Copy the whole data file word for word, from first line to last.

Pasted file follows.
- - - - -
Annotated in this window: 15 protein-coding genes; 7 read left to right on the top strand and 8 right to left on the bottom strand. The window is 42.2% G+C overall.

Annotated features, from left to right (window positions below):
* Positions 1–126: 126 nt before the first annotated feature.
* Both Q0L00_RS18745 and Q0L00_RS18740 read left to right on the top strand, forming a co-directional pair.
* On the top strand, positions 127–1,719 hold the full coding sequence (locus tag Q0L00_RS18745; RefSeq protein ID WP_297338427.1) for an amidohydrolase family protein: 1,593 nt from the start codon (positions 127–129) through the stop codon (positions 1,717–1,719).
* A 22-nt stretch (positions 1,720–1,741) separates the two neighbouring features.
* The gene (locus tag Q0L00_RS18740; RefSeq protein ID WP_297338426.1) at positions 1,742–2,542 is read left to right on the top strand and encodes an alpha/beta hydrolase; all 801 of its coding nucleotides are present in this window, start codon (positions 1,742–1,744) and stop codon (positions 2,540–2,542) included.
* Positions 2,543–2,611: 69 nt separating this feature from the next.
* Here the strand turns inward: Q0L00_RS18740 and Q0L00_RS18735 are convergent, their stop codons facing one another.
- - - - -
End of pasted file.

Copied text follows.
Annotated in this window: 15 protein-coding genes; 7 read left to right on the top strand and 8 right to left on the bottom strand. The window is 42.2% G+C overall.

Annotated features, from left to right (window positions below):
* Positions 1–126: 126 nt before the first annotated feature.
* Both Q0L00_RS18745 and Q0L00_RS18740 read left to right on the top strand, forming a co-directional pair.
* On the top strand, positions 127–1,719 hold the full coding sequence (locus tag Q0L00_RS18745; RefSeq protein ID WP_297338427.1) for an amidohydrolase family protein: 1,593 nt from the start codon (positions 127–129) through the stop codon (positions 1,717–1,719).
* A 22-nt stretch (positions 1,720–1,741) separates the two neighbouring features.
* The gene (locus tag Q0L00_RS18740; RefSeq protein ID WP_297338426.1) at positions 1,742–2,542 is read left to right on the top strand and encodes an alpha/beta hydrolase; all 801 of its coding nucleotides are present in this window, start codon (positions 1,742–1,744) and stop codon (positions 2,540–2,542) included.
* Positions 2,543–2,611: 69 nt separating this feature from the next.
* Here the strand turns inward: Q0L00_RS18740 and Q0L00_RS18735 are convergent, their stop codons facing one another.